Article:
“All humans of normal intelligence can learn any language, provided they start at a young age. After the age of five or six, a child can almost never become perfectly fluent in a language, and the ability to learn it can completely disappear soon after that. After puberty, it is almost impossible to perfect the pronunciation of a second language.” Gene, Peoples, and Languages, Luigi Luca Cavalli-Sforza.
Do we speak because we think, or do we think because we speak? The superiority of the human mind is wrapped up in the mystery of human language. Did we become smart because we can talk, or can we talk because we are smart?
To Noam Chomsky, we speak because we think, and we think . . . linguistically . . .not because it helps us speak, but because it helps us think. Life is about events, with characters and actions situated in the past, present, and future, and so is our thinking. We function in networks of social connection, with goals of survival, reproduction, cooperation, and deceit. We live stories, and so we think stories. Our minds are literary. We are playwrights, with ourselves always one of the characters.
For Chomsky, speech came later, an output of thinking, like a printer to a computer. Unlike for thinking, there are physical constraints on how speech can be delivered, so for Chomsky, speech is less than thinking. By allowing sharing in the thinking with others, speech increased the power of thinking, and the two – thinking and speaking – then mutually reinforced each other, enlarging our intelligence, and our scope of collective action. We vanquished the Neanderthal, who were bigger and stronger. They probably had less thinking and therefore less speaking.
Noam Chomsky started linguistics in the 1950’s, when the human mind was thought to be essentially cultural, and development was learned. He noted the ease and speed with which children acquire language without specific instruction, and how they accumulated words far faster than memory could explain. In his ground-breaking work, Syntactic Structures, he suggested that there must be a ‘language acquisition device’ in the human mind, a universal, innate and hard-wired brain module that gets primed into function by exposure to speakers in the early years of childhood.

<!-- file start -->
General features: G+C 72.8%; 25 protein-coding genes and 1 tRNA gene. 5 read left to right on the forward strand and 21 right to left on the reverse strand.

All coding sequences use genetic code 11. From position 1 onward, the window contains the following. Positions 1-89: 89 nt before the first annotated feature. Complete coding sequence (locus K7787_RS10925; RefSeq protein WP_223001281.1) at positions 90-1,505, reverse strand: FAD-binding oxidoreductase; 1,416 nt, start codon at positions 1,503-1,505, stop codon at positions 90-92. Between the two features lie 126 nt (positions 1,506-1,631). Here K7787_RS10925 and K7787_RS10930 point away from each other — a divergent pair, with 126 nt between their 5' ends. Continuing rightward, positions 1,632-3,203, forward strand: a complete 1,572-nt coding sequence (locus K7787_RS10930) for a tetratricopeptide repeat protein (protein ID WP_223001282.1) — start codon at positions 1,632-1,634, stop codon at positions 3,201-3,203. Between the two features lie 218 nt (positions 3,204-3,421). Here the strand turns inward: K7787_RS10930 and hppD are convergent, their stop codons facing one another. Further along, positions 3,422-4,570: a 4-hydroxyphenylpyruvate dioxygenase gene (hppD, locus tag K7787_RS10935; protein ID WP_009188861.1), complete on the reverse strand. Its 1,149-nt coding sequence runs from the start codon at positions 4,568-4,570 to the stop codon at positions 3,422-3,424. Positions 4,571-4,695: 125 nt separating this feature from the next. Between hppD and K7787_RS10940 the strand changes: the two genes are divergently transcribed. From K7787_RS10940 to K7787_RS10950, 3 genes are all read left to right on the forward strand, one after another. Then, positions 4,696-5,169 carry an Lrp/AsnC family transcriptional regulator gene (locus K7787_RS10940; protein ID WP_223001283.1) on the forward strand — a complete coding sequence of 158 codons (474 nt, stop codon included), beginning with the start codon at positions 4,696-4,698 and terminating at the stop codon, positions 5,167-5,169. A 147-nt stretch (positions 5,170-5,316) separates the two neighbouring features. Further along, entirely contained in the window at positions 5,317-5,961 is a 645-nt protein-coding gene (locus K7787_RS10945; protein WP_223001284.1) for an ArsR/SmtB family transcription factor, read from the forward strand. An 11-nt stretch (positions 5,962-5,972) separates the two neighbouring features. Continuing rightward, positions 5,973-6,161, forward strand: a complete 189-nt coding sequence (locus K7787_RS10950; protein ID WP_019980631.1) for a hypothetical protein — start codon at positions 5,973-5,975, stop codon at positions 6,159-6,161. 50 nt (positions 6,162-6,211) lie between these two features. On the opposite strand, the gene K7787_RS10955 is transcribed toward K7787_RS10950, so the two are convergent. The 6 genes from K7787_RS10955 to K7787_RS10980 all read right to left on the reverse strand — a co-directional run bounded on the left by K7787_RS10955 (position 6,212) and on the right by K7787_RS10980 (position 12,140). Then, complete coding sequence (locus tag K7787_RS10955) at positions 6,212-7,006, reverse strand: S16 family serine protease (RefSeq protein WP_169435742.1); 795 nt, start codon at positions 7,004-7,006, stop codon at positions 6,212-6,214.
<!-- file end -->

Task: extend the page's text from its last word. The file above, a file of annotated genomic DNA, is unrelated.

This was at last a scientific theory of nature and nurture in human nature. It launched the field of brain science, and up-ended the foundations of social science. He is the sixth most cited person in scientific literature, of all time, just behind William Shakespeare.
There is variability in converting thought into speech. Noam Chomsky, himself, is a master. No one can speak more clearly, more comprehensively, or more spontaneously his very complex thinking about very complex ideas, or enunciate streams of information as they support reasoned conclusions and opinions than Noam Chomsky.
Politics is a different matter.
This great linguist theorist of innate human nature is a . . . radical socialist anarchist. Famous for his ruthless repudiation of behaviorism, he believes in a completely rationalist . . . indeed behaviorist . . . notion of human political nature!